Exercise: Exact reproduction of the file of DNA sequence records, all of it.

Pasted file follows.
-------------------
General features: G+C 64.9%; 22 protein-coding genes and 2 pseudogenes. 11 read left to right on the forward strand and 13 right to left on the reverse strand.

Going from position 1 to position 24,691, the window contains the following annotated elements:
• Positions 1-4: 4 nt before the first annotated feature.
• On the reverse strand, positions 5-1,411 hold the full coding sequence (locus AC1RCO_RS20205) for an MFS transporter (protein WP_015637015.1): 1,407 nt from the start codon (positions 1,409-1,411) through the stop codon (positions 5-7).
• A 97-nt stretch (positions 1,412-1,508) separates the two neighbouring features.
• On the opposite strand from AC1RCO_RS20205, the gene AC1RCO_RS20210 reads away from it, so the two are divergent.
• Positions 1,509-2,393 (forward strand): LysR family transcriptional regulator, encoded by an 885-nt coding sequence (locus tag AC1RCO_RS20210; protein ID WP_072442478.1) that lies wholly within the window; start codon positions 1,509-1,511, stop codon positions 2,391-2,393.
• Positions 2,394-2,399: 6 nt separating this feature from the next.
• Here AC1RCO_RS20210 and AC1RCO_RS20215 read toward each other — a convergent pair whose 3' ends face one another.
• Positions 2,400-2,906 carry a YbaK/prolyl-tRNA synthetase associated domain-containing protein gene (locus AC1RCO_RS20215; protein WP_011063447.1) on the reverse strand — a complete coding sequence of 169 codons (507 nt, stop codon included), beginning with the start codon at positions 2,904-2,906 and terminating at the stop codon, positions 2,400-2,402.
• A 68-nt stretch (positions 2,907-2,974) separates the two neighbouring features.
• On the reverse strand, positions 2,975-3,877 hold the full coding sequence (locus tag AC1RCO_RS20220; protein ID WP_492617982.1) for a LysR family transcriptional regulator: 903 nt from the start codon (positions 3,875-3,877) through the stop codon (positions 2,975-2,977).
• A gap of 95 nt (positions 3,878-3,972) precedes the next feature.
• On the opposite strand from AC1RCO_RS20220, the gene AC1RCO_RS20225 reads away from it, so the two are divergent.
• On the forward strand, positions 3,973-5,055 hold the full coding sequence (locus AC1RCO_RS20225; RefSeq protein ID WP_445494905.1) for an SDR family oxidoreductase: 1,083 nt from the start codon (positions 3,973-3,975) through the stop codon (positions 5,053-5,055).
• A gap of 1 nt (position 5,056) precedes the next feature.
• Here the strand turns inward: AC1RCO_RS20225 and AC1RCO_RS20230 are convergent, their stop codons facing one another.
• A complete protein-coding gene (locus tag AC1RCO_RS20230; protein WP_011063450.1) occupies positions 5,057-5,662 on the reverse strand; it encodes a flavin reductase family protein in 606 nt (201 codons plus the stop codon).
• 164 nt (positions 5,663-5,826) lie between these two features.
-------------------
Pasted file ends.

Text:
General features: G+C 64.9%; 22 protein-coding genes and 2 pseudogenes. 11 read left to right on the forward strand and 13 right to left on the reverse strand.

Going from position 1 to position 24,691, the window contains the following annotated elements:
• Positions 1-4: 4 nt before the first annotated feature.
• On the reverse strand, positions 5-1,411 hold the full coding sequence (locus AC1RCO_RS20205) for an MFS transporter (protein WP_015637015.1): 1,407 nt from the start codon (positions 1,409-1,411) through the stop codon (positions 5-7).
• A 97-nt stretch (positions 1,412-1,508) separates the two neighbouring features.
• On the opposite strand from AC1RCO_RS20205, the gene AC1RCO_RS20210 reads away from it, so the two are divergent.
• Positions 1,509-2,393 (forward strand): LysR family transcriptional regulator, encoded by an 885-nt coding sequence (locus tag AC1RCO_RS20210; protein ID WP_072442478.1) that lies wholly within the window; start codon positions 1,509-1,511, stop codon positions 2,391-2,393.
• Positions 2,394-2,399: 6 nt separating this feature from the next.
• Here AC1RCO_RS20210 and AC1RCO_RS20215 read toward each other — a convergent pair whose 3' ends face one another.
• Positions 2,400-2,906 carry a YbaK/prolyl-tRNA synthetase associated domain-containing protein gene (locus AC1RCO_RS20215; protein WP_011063447.1) on the reverse strand — a complete coding sequence of 169 codons (507 nt, stop codon included), beginning with the start codon at positions 2,904-2,906 and terminating at the stop codon, positions 2,400-2,402.
• A 68-nt stretch (positions 2,907-2,974) separates the two neighbouring features.
• On the reverse strand, positions 2,975-3,877 hold the full coding sequence (locus tag AC1RCO_RS20220; protein ID WP_492617982.1) for a LysR family transcriptional regulator: 903 nt from the start codon (positions 3,875-3,877) through the stop codon (positions 2,975-2,977).
• A gap of 95 nt (positions 3,878-3,972) precedes the next feature.
• On the opposite strand from AC1RCO_RS20220, the gene AC1RCO_RS20225 reads away from it, so the two are divergent.
• On the forward strand, positions 3,973-5,055 hold the full coding sequence (locus AC1RCO_RS20225; RefSeq protein ID WP_445494905.1) for an SDR family oxidoreductase: 1,083 nt from the start codon (positions 3,973-3,975) through the stop codon (positions 5,053-5,055).
• A gap of 1 nt (position 5,056) precedes the next feature.
• Here the strand turns inward: AC1RCO_RS20225 and AC1RCO_RS20230 are convergent, their stop codons facing one another.
• A complete protein-coding gene (locus tag AC1RCO_RS20230; protein WP_011063450.1) occupies positions 5,057-5,662 on the reverse strand; it encodes a flavin reductase family protein in 606 nt (201 codons plus the stop codon).
• 164 nt (positions 5,663-5,826) lie between these two features.